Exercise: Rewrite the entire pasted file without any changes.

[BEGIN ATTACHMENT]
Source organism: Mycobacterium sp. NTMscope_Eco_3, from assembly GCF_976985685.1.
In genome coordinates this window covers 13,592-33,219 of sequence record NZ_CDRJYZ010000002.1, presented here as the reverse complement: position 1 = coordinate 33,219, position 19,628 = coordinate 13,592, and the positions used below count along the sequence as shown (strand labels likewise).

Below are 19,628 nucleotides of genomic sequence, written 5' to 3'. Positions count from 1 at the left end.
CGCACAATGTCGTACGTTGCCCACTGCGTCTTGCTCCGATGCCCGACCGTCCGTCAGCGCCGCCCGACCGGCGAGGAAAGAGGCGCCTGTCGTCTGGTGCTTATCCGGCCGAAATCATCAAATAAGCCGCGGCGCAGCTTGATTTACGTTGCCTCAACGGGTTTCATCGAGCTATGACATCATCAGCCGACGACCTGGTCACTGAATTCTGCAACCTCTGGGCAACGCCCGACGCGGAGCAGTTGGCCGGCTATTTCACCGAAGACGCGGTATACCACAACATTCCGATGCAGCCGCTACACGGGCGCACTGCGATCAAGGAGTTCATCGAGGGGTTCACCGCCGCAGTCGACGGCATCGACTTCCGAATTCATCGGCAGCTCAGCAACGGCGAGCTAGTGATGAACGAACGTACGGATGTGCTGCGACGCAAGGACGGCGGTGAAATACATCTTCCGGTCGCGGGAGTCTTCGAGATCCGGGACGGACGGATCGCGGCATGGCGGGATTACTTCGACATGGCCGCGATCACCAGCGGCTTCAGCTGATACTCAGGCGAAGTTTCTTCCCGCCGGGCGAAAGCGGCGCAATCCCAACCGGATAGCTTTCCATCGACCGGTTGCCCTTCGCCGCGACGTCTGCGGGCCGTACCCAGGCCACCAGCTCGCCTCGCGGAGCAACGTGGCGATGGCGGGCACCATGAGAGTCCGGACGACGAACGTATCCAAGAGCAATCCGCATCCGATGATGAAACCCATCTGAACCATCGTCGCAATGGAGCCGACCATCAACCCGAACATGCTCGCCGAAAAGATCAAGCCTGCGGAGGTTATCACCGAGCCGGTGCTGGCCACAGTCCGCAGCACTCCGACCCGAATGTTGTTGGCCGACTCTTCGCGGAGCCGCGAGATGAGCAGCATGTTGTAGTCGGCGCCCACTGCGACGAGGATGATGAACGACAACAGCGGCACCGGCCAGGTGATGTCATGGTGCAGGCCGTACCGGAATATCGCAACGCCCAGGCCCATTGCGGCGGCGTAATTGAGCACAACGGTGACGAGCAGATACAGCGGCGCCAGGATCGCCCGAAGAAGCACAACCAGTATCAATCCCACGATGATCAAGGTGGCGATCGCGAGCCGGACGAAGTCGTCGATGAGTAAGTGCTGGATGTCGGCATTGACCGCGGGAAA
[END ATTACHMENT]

Source organism: Mycobacterium sp. NTMscope_Eco_3, from assembly GCF_976985685.1.
In genome coordinates this window covers 13,592-33,219 of sequence record NZ_CDRJYZ010000002.1, presented here as the reverse complement: position 1 = coordinate 33,219, position 19,628 = coordinate 13,592, and the positions used below count along the sequence as shown (strand labels likewise).

Below are 19,628 nucleotides of genomic sequence, written 5' to 3'. Positions count from 1 at the left end.
CGCACAATGTCGTACGTTGCCCACTGCGTCTTGCTCCGATGCCCGACCGTCCGTCAGCGCCGCCCGACCGGCGAGGAAAGAGGCGCCTGTCGTCTGGTGCTTATCCGGCCGAAATCATCAAATAAGCCGCGGCGCAGCTTGATTTACGTTGCCTCAACGGGTTTCATCGAGCTATGACATCATCAGCCGACGACCTGGTCACTGAATTCTGCAACCTCTGGGCAACGCCCGACGCGGAGCAGTTGGCCGGCTATTTCACCGAAGACGCGGTATACCACAACATTCCGATGCAGCCGCTACACGGGCGCACTGCGATCAAGGAGTTCATCGAGGGGTTCACCGCCGCAGTCGACGGCATCGACTTCCGAATTCATCGGCAGCTCAGCAACGGCGAGCTAGTGATGAACGAACGTACGGATGTGCTGCGACGCAAGGACGGCGGTGAAATACATCTTCCGGTCGCGGGAGTCTTCGAGATCCGGGACGGACGGATCGCGGCATGGCGGGATTACTTCGACATGGCCGCGATCACCAGCGGCTTCAGCTGATACTCAGGCGAAGTTTCTTCCCGCCGGGCGAAAGCGGCGCAATCCCAACCGGATAGCTTTCCATCGACCGGTTGCCCTTCGCCGCGACGTCTGCGGGCCGTACCCAGGCCACCAGCTCGCCTCGCGGAGCAACGTGGCGATGGCGGGCACCATGAGAGTCCGGACGACGAACGTATCCAAGAGCAATCCGCATCCGATGATGAAACCCATCTGAACCATCGTCGCAATGGAGCCGACCATCAACCCGAACATGCTCGCCGAAAAGATCAAGCCTGCGGAGGTTATCACCGAGCCGGTGCTGGCCACAGTCCGCAGCACTCCGACCCGAATGTTGTTGGCCGACTCTTCGCGGAGCCGCGAGATGAGCAGCATGTTGTAGTCGGCGCCCACTGCGACGAGGATGATGAACGACAACAGCGGCACCGGCCAGGTGATGTCATGGTGCAGGCCGTACCGGAATATCGCAACGCCCAGGCCCATTGCGGCGGCGTAATTGAGCACAACGGTGACGAGCAGATACAGCGGCGCCAGGATCGCCCGAAGAAGCACAACCAGTATCAATCCCACGATGATCAAGGTGGCGATCGCGAGCCGGACGAAGTCGTCGATGAGTAAGTGCTGGATGTCGGCATTGACCGCGGGAAA